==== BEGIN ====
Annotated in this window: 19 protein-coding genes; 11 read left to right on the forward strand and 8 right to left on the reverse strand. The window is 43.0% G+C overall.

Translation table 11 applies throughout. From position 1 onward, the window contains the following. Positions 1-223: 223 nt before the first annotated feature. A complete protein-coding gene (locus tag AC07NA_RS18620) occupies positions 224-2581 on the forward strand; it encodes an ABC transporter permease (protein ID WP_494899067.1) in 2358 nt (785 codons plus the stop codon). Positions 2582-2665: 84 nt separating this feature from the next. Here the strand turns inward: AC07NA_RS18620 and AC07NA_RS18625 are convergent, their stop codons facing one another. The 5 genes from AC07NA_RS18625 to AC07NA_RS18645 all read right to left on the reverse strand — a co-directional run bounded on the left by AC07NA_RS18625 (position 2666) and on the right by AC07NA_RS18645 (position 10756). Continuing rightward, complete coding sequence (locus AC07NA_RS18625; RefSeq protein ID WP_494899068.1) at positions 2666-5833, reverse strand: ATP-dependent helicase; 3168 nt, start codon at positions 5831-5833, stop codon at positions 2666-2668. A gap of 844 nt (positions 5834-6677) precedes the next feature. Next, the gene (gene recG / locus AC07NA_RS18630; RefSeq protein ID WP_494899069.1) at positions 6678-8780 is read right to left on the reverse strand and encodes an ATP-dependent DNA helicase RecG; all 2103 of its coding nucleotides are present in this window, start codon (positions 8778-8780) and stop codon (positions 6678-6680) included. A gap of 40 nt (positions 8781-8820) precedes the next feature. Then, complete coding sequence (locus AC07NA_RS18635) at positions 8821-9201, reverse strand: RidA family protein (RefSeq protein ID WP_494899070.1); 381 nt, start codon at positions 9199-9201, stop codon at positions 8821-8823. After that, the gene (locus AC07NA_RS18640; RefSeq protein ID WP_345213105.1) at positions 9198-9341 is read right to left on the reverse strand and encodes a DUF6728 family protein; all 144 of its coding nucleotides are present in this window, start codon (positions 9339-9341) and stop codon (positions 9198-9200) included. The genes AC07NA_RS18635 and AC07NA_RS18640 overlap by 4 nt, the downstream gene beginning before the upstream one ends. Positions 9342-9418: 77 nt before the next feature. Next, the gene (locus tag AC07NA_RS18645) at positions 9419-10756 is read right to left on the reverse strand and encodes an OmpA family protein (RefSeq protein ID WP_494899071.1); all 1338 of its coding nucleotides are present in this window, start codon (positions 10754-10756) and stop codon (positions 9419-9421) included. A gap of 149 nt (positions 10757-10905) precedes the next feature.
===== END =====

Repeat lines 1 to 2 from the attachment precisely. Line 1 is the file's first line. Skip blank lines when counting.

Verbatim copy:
Annotated in this window: 19 protein-coding genes; 11 read left to right on the forward strand and 8 right to left on the reverse strand. The window is 43.0% G+C overall.

Translation table 11 applies throughout. From position 1 onward, the window contains the following. Positions 1-223: 223 nt before the first annotated feature. A complete protein-coding gene (locus tag AC07NA_RS18620) occupies positions 224-2581 on the forward strand; it encodes an ABC transporter permease (protein ID WP_494899067.1) in 2358 nt (785 codons plus the stop codon). Positions 2582-2665: 84 nt separating this feature from the next. Here the strand turns inward: AC07NA_RS18620 and AC07NA_RS18625 are convergent, their stop codons facing one another. The 5 genes from AC07NA_RS18625 to AC07NA_RS18645 all read right to left on the reverse strand — a co-directional run bounded on the left by AC07NA_RS18625 (position 2666) and on the right by AC07NA_RS18645 (position 10756). Continuing rightward, complete coding sequence (locus AC07NA_RS18625; RefSeq protein ID WP_494899068.1) at positions 2666-5833, reverse strand: ATP-dependent helicase; 3168 nt, start codon at positions 5831-5833, stop codon at positions 2666-2668. A gap of 844 nt (positions 5834-6677) precedes the next feature. Next, the gene (gene recG / locus AC07NA_RS18630; RefSeq protein ID WP_494899069.1) at positions 6678-8780 is read right to left on the reverse strand and encodes an ATP-dependent DNA helicase RecG; all 2103 of its coding nucleotides are present in this window, start codon (positions 8778-8780) and stop codon (positions 6678-6680) included. A gap of 40 nt (positions 8781-8820) precedes the next feature. Then, complete coding sequence (locus AC07NA_RS18635) at positions 8821-9201, reverse strand: RidA family protein (RefSeq protein ID WP_494899070.1); 381 nt, start codon at positions 9199-9201, stop codon at positions 8821-8823. After that, the gene (locus AC07NA_RS18640; RefSeq protein ID WP_345213105.1) at positions 9198-9341 is read right to left on the reverse strand and encodes a DUF6728 family protein; all 144 of its coding nucleotides are present in this window, start codon (positions 9339-9341) and stop codon (positions 9198-9200) included. The genes AC07NA_RS18635 and AC07NA_RS18640 overlap by 4 nt, the downstream gene beginning before the upstream one ends. Positions 9342-9418: 77 nt before the next feature. Next, the gene (locus tag AC07NA_RS18645) at positions 9419-10756 is read right to left on the reverse strand and encodes an OmpA family protein (RefSeq protein ID WP_494899071.1); all 1338 of its coding nucleotides are present in this window, start codon (positions 10754-10756) and stop codon (positions 9419-9421) included. A gap of 149 nt (positions 10757-10905) precedes the next feature.